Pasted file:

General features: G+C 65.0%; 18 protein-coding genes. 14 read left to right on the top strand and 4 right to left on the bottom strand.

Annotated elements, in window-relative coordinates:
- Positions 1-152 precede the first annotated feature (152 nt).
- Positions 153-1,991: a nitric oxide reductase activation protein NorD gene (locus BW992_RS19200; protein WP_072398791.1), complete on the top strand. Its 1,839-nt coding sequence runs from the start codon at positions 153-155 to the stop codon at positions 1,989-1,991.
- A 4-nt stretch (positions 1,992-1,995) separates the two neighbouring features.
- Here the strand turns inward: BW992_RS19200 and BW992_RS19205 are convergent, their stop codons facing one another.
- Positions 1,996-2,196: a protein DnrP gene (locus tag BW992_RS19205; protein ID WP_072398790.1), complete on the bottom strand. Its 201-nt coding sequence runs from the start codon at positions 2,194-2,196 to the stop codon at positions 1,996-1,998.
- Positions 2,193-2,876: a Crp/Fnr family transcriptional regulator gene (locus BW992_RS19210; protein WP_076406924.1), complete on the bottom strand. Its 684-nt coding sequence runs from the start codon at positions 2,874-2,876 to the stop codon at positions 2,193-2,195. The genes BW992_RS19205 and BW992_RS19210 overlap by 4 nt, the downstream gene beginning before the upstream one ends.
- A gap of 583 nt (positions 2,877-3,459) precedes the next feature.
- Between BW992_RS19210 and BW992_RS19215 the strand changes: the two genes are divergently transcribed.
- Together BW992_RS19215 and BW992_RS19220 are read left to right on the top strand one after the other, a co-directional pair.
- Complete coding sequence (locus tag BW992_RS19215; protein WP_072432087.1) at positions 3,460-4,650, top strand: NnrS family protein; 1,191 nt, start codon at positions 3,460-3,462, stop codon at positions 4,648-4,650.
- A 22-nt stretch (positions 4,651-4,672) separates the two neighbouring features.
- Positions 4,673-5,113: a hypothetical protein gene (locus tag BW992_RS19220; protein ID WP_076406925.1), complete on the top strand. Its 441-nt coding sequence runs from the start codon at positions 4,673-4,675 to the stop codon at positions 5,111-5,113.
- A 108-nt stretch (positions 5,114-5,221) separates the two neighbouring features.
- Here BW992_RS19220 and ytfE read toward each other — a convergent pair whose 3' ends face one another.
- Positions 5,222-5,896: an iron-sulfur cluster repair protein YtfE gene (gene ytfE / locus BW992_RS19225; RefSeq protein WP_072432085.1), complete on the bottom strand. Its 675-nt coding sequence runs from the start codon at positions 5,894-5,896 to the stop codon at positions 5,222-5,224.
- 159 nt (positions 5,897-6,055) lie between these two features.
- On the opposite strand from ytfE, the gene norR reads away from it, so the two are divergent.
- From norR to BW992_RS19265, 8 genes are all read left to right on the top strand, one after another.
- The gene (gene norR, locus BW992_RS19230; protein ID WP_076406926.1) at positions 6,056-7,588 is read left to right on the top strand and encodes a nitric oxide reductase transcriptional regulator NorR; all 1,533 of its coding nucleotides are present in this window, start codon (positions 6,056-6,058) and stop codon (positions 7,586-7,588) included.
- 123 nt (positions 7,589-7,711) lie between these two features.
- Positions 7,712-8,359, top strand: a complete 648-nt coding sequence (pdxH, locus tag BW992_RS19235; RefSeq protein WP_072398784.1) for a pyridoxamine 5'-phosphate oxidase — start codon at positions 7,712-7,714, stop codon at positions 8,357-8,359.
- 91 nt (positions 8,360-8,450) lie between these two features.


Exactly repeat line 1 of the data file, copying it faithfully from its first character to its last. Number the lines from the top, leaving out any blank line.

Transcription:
General features: G+C 65.0%; 18 protein-coding genes. 14 read left to right on the top strand and 4 right to left on the bottom strand.